What are the adverse effects of immunotherapy for allergic fungal sinusitis (AFS)?

Updated: Mar 16, 2018
  • Author: John E McClay, MD; Chief Editor: Arlen D Meyers, MD, MBA  more...
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Answer

Currently, no treatment-related complications have been identified when immunotherapy follows appropriate surgical extirpation of all allergic mucin. However, this finding should not promote a sense of false security concerning this form of therapy because immunotherapy continues to represent a new and incompletely understood treatment modality. In general terms, immunotherapy may lead to worsening of local or systemic disease, specifically if the patient continues to be exposed to a significant antigenic load.

Ferguson reported 7 patients who received immunotherapy for the treatment of allergic fungal sinusitis (AFS). The 5 patients who received immunotherapy before surgical removal of all allergic mucin either symptomatically worsened or failed to improve in response to therapy. In contrast to these findings, the 2 patients who underwent surgery before initiation of immunotherapy responded well to this treatment modality. This small study supports the concept that immunotherapy administered in the presence of an ongoing antigenic load (in this case, fungus) raises the risk of untoward complications of therapy (eg, immune complex deposition, delayed or late-phase reactions, local reactions).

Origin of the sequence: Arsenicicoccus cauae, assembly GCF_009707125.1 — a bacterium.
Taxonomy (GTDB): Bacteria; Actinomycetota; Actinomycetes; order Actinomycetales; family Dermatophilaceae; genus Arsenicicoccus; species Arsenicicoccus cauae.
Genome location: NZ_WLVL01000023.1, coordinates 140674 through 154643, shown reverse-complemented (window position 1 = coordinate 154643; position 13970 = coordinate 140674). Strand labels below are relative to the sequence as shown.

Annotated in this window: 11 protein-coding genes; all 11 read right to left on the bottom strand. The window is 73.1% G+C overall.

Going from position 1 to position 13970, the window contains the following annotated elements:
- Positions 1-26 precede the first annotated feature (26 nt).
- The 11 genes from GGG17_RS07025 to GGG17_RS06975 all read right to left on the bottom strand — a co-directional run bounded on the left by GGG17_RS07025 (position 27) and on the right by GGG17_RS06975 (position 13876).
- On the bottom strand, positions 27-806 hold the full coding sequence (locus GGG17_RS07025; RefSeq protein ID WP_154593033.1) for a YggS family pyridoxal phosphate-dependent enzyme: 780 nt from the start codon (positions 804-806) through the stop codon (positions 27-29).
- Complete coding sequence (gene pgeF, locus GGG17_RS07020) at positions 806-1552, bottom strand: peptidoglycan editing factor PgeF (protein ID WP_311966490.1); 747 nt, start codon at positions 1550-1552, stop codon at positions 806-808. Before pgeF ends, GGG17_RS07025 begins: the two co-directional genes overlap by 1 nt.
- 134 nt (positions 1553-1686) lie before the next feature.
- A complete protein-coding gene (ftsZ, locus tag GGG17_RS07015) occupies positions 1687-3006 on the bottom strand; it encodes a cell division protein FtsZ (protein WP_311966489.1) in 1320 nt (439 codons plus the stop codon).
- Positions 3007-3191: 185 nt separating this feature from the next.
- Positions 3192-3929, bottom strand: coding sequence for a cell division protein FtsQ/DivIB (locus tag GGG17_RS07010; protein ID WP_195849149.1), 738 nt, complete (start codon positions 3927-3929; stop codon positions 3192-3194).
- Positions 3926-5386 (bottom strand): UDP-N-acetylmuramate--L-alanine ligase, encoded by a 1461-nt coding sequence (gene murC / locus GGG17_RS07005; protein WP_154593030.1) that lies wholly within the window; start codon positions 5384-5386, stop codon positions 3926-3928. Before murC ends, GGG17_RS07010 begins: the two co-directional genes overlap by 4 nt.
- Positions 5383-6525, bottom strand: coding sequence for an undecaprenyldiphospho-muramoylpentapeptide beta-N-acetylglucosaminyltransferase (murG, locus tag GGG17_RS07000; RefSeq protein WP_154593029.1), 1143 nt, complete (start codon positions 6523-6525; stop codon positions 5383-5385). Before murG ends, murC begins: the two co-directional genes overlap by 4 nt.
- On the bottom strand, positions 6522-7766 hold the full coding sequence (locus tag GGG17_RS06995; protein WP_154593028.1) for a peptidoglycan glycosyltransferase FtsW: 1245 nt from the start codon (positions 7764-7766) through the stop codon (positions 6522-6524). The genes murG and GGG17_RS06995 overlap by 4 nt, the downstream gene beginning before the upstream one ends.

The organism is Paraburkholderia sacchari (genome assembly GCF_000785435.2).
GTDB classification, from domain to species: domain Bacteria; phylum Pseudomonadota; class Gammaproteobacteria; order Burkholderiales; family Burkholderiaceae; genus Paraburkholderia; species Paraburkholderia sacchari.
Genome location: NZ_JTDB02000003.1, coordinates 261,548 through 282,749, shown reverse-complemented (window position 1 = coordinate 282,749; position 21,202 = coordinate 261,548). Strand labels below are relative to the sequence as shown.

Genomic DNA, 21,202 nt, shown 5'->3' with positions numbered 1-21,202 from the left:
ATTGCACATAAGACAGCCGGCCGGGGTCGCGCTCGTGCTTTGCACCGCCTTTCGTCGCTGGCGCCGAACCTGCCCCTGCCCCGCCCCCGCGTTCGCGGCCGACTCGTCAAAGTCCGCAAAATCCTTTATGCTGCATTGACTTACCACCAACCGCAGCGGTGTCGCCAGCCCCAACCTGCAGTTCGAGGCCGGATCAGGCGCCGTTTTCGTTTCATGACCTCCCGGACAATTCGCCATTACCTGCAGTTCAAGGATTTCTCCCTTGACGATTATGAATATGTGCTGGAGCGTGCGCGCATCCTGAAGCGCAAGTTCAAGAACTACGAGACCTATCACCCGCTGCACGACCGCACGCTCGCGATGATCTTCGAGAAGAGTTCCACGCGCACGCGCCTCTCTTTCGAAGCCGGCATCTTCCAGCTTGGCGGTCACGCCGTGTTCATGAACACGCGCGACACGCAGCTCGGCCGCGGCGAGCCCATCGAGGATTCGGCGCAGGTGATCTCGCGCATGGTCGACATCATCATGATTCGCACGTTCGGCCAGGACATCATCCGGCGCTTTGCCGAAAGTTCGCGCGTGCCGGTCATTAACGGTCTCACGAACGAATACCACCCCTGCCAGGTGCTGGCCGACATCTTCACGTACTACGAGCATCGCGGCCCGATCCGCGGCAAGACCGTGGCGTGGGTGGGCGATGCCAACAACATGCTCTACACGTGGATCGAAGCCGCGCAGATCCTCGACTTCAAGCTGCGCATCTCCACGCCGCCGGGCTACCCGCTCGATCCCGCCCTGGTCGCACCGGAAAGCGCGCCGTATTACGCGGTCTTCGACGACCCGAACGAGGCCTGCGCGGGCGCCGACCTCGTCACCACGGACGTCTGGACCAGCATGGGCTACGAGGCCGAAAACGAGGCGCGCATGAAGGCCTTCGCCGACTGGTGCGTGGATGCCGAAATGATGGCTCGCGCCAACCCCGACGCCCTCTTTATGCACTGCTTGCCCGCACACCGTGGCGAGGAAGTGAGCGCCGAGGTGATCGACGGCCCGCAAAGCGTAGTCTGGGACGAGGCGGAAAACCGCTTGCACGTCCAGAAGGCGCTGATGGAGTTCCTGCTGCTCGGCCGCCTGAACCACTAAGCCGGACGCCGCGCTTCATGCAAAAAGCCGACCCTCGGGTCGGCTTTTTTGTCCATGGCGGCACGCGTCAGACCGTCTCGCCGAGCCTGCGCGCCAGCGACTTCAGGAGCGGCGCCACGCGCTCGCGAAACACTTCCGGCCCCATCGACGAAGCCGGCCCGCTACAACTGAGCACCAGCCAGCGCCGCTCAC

Another permutation of this concern occurs when allergic fungal sinusitis (AFS) presents concomitantly with ABPA. Unlike in allergic fungal sinusitis (AFS), the fungi within the lower respiratory tract of patients with ABPA cannot be surgically removed, thereby resulting in a retained antigenic load. Moreover, while clinical manifestations of allergic fungal sinusitis (AFS) sometimes are dramatic, they rarely are life threatening. The threat of ABPA potentially is much greater. Given the lack of information regarding the effects of immunotherapy on ABPA, great care should be taken when immunotherapy is given in this situation.


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